Noise pollution is a serious issue that has been impacting people for the past century and it is only getting worse. The World Health Organization (WHO) estimates that noise causes one in five cases of hearing loss, which means more than 1 billion people worldwide are at risk. In addition to this, WHO reports that long-term exposure to loud noises such as traffic or construction can lead to heart disease, sleep disturbance and other adverse effects on health.
But what if you don’t live by busy roads? What about the sounds from your neighbour’s dog barking incessantly? All these things add up and make life much less enjoyable.
Noise pollution can make one’s life miserable in many different ways. Hence, noise barriers in Singapore are designed to help improve one’s well being by mitigating unwanted sound.
Among the reasons reduces your quality of life are:
1. Hearing problems.
The range of sounds our ears can handle is quite narrow, so any sound that isn’t in this limited register could cause problems. We have an inner ear with three tiny bones and a membrane called the hearing organ which acts like Kryptonite; it blocks out all other frequencies by reflecting them back into themselves.
When you’re exposed to too many harmful noises (like heavy traffic), these vibrations end up pounding against your eardrum over and over again – what we call “ear ringing.” This hurts because they make contact faster than light would travel between two points on its surface.
Noise barriers in Singapore are specially designed to maintain the effects of sound to be at tolerable levels, and in the long run help prevent hearing problems too.
2. Psychological issues.
Noise pollution is becoming an increasing problem in modern society. Studies show that excessive noise can have a significant effect on the health and wellbeing of people, animals alike. The occurrence of aggressive behaviour disturbance sleep- patterns, constant stress fatigue depression anxiety hysteria hypertension later life is all linked back to this issue which causes more severe chronic conditions over time.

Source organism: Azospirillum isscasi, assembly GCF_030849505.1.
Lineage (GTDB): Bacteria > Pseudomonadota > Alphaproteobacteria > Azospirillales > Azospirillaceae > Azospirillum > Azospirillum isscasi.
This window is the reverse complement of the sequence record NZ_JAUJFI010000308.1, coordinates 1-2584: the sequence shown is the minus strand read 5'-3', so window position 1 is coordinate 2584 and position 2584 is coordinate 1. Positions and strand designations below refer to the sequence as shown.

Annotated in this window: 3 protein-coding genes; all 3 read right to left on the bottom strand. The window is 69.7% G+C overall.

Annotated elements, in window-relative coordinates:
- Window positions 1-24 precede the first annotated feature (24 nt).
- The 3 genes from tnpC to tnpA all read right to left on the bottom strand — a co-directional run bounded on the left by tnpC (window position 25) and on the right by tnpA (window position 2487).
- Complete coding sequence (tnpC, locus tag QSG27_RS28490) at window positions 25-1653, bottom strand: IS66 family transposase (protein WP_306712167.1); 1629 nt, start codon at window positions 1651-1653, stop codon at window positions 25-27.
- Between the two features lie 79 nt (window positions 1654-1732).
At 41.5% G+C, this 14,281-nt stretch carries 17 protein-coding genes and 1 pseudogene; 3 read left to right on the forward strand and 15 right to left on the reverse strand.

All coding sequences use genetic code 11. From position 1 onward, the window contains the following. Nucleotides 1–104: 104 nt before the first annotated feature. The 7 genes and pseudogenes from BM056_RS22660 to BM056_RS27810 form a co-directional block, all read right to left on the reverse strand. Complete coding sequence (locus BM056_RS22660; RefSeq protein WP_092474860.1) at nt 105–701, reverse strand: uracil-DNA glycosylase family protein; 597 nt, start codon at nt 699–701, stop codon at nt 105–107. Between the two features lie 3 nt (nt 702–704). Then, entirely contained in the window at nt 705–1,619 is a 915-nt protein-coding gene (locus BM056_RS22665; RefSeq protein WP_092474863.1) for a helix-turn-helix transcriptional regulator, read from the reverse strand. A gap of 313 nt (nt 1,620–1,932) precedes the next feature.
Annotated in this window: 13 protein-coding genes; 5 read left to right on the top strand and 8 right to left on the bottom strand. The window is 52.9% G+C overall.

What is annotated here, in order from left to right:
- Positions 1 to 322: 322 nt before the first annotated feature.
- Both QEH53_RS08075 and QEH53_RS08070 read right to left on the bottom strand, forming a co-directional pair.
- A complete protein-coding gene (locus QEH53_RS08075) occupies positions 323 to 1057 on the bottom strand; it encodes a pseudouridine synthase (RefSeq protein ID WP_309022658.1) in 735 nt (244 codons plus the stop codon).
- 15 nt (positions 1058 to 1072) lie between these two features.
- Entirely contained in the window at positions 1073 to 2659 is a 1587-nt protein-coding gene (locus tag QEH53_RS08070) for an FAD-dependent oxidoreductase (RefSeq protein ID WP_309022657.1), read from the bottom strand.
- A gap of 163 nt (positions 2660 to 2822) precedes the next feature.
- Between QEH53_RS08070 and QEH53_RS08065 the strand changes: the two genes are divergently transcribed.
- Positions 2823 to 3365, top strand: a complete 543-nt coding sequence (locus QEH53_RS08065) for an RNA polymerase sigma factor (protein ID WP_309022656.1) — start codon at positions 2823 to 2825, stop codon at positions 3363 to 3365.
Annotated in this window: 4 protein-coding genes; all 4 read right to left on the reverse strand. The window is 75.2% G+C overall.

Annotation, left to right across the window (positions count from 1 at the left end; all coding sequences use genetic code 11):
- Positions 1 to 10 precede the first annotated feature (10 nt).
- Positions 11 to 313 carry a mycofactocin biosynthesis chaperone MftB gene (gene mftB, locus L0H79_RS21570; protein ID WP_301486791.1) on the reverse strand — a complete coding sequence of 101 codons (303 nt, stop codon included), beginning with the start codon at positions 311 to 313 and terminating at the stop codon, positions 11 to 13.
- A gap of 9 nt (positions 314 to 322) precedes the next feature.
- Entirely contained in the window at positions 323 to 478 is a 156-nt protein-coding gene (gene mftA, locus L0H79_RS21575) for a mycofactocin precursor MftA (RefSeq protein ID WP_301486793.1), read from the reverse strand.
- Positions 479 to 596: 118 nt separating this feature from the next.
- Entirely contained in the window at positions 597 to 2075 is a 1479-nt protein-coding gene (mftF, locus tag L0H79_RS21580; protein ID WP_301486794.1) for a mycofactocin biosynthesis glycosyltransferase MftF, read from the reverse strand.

People are constantly exposed to noise pollution in the workplace, at home and even during their leisure time. This constant distress has been shown as a contributing factor that could lead directly or indirectly into mental health issues which could have been prevented in a similar way property owners install noise barriers in Singapore.
3. Chronic illness.
Noise pollution has been shown to cause cardiovascular disease, including heart attacks and strokes. The link between loud noise exposure and these health problems are well documented in peer-reviewed journals as well as by government organizations like the World Health Organization (WHO).
A study published last year found that people who live near major roads have nearly three times greater chance of developing hearing loss over their lifetime compared with those living further away from traffic sources – even if they don’t work or go shopping there during commutes! This harmful effect increases significantly for exposures below 100 dB(a) where damage begins becoming irreversible without intervention.
4. Drastic cognitive changes.
The brain is a sensitive organ that cannot take too much noise. In fact, it can lead to lower response rates and make people dumber over time as well as dulling their minds with each blast from an offending sound wave.
The human brain was not meant for this type of environment; we need quiet spaces where our thoughts are allowed room to freely wander and develop.